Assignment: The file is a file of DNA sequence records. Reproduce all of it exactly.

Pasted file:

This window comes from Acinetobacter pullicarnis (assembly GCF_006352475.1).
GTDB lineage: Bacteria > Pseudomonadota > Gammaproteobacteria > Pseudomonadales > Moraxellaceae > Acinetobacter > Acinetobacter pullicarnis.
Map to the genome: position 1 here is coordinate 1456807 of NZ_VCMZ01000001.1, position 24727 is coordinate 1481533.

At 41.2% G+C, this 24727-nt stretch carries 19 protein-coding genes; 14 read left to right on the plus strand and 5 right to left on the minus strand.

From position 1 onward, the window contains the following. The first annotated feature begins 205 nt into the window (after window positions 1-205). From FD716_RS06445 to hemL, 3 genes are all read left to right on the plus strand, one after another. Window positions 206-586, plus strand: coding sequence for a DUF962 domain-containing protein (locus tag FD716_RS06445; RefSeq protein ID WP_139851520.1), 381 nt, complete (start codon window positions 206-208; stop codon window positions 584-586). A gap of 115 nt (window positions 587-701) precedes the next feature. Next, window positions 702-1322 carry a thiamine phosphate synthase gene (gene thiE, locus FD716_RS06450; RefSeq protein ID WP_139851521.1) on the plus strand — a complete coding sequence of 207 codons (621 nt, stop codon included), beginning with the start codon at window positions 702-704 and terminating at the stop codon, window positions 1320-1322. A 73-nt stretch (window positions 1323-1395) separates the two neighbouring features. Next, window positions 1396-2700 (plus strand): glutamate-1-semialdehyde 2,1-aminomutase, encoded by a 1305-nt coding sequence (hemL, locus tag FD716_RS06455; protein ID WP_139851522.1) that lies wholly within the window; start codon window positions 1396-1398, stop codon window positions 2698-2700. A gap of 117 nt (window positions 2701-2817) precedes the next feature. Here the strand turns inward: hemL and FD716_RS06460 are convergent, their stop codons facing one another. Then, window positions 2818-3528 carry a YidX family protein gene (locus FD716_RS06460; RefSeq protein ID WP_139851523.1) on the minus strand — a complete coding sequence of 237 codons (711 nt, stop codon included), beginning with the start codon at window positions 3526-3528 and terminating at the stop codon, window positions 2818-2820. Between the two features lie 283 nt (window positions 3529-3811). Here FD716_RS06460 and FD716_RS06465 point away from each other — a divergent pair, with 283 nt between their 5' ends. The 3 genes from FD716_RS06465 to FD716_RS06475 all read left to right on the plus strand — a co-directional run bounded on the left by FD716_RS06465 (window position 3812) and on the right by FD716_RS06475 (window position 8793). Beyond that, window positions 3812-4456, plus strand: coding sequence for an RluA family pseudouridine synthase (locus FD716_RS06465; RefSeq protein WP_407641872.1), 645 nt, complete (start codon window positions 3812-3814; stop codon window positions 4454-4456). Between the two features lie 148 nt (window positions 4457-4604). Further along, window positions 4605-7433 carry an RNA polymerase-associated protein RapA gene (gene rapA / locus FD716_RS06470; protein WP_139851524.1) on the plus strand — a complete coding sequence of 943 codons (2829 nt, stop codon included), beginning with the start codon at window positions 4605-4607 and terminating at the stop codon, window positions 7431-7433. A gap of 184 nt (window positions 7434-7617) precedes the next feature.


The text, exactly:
This window comes from Acinetobacter pullicarnis (assembly GCF_006352475.1).
GTDB lineage: Bacteria > Pseudomonadota > Gammaproteobacteria > Pseudomonadales > Moraxellaceae > Acinetobacter > Acinetobacter pullicarnis.
Map to the genome: position 1 here is coordinate 1456807 of NZ_VCMZ01000001.1, position 24727 is coordinate 1481533.

At 41.2% G+C, this 24727-nt stretch carries 19 protein-coding genes; 14 read left to right on the plus strand and 5 right to left on the minus strand.

From position 1 onward, the window contains the following. The first annotated feature begins 205 nt into the window (after window positions 1-205). From FD716_RS06445 to hemL, 3 genes are all read left to right on the plus strand, one after another. Window positions 206-586, plus strand: coding sequence for a DUF962 domain-containing protein (locus tag FD716_RS06445; RefSeq protein ID WP_139851520.1), 381 nt, complete (start codon window positions 206-208; stop codon window positions 584-586). A gap of 115 nt (window positions 587-701) precedes the next feature. Next, window positions 702-1322 carry a thiamine phosphate synthase gene (gene thiE, locus FD716_RS06450; RefSeq protein ID WP_139851521.1) on the plus strand — a complete coding sequence of 207 codons (621 nt, stop codon included), beginning with the start codon at window positions 702-704 and terminating at the stop codon, window positions 1320-1322. A 73-nt stretch (window positions 1323-1395) separates the two neighbouring features. Next, window positions 1396-2700 (plus strand): glutamate-1-semialdehyde 2,1-aminomutase, encoded by a 1305-nt coding sequence (hemL, locus tag FD716_RS06455; protein ID WP_139851522.1) that lies wholly within the window; start codon window positions 1396-1398, stop codon window positions 2698-2700. A gap of 117 nt (window positions 2701-2817) precedes the next feature. Here the strand turns inward: hemL and FD716_RS06460 are convergent, their stop codons facing one another. Then, window positions 2818-3528 carry a YidX family protein gene (locus FD716_RS06460; RefSeq protein ID WP_139851523.1) on the minus strand — a complete coding sequence of 237 codons (711 nt, stop codon included), beginning with the start codon at window positions 3526-3528 and terminating at the stop codon, window positions 2818-2820. Between the two features lie 283 nt (window positions 3529-3811). Here FD716_RS06460 and FD716_RS06465 point away from each other — a divergent pair, with 283 nt between their 5' ends. The 3 genes from FD716_RS06465 to FD716_RS06475 all read left to right on the plus strand — a co-directional run bounded on the left by FD716_RS06465 (window position 3812) and on the right by FD716_RS06475 (window position 8793). Beyond that, window positions 3812-4456, plus strand: coding sequence for an RluA family pseudouridine synthase (locus FD716_RS06465; RefSeq protein WP_407641872.1), 645 nt, complete (start codon window positions 3812-3814; stop codon window positions 4454-4456). Between the two features lie 148 nt (window positions 4457-4604). Further along, window positions 4605-7433 carry an RNA polymerase-associated protein RapA gene (gene rapA / locus FD716_RS06470; protein WP_139851524.1) on the plus strand — a complete coding sequence of 943 codons (2829 nt, stop codon included), beginning with the start codon at window positions 4605-4607 and terminating at the stop codon, window positions 7431-7433. A gap of 184 nt (window positions 7434-7617) precedes the next feature.